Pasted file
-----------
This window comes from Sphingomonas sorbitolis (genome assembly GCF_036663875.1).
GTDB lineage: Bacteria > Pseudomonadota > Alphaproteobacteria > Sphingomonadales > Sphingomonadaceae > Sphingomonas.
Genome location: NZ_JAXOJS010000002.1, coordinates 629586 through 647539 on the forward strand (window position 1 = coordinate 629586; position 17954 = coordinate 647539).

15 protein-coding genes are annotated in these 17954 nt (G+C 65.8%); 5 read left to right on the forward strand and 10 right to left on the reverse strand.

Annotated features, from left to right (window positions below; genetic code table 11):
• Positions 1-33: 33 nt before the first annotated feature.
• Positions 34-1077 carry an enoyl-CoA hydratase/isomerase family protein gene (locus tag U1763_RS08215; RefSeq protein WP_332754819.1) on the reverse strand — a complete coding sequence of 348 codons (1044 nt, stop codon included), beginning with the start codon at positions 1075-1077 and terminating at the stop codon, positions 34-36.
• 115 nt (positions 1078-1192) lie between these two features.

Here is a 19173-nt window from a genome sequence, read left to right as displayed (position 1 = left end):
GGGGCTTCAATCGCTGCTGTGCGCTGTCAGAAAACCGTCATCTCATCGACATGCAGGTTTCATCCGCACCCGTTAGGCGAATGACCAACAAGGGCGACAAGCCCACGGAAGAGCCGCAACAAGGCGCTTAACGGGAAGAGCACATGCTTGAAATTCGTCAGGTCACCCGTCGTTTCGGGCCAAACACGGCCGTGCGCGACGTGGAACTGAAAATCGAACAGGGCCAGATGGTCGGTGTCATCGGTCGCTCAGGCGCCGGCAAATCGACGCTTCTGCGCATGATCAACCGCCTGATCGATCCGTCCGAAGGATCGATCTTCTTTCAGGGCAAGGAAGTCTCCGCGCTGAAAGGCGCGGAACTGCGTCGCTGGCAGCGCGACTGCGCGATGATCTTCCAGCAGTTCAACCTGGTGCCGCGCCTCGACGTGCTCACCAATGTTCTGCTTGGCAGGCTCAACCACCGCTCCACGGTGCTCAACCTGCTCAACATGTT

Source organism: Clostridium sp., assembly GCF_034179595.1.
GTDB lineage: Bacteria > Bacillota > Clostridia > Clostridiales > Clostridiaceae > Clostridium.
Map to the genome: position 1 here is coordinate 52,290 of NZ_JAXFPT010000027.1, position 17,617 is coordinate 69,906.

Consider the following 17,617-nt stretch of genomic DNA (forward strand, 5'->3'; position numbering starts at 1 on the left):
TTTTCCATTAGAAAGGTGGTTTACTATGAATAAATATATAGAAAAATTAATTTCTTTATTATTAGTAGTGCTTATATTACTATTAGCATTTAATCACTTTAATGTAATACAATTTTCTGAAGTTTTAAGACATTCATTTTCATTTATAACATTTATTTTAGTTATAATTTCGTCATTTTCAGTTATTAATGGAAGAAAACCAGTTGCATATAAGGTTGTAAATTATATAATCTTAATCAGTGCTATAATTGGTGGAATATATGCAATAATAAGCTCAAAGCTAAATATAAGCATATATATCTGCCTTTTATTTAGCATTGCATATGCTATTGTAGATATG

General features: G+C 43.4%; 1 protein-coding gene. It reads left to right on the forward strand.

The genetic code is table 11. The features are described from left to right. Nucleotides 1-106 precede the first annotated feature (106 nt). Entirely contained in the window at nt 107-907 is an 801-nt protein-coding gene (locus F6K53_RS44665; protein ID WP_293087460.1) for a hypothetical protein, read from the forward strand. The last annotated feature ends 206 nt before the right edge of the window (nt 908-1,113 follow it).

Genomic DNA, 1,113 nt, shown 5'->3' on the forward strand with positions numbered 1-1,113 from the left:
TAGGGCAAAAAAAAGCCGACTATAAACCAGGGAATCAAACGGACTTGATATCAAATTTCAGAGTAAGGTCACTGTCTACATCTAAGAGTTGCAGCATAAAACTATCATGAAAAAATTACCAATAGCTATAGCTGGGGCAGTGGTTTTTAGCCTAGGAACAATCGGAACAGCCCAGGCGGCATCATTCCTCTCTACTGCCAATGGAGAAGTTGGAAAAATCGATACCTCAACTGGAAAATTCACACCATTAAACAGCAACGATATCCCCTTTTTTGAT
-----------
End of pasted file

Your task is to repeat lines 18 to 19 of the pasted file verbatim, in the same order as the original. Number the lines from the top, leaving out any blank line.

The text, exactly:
Genomic DNA, 1,113 nt, shown 5'->3' on the forward strand with positions numbered 1-1,113 from the left:
TAGGGCAAAAAAAAGCCGACTATAAACCAGGGAATCAAACGGACTTGATATCAAATTTCAGAGTAAGGTCACTGTCTACATCTAAGAGTTGCAGCATAAAACTATCATGAAAAAATTACCAATAGCTATAGCTGGGGCAGTGGTTTTTAGCCTAGGAACAATCGGAACAGCCCAGGCGGCATCATTCCTCTCTACTGCCAATGGAGAAGTTGGAAAAATCGATACCTCAACTGGAAAATTCACACCATTAAACAGCAACGATATCCCCTTTTTTGAT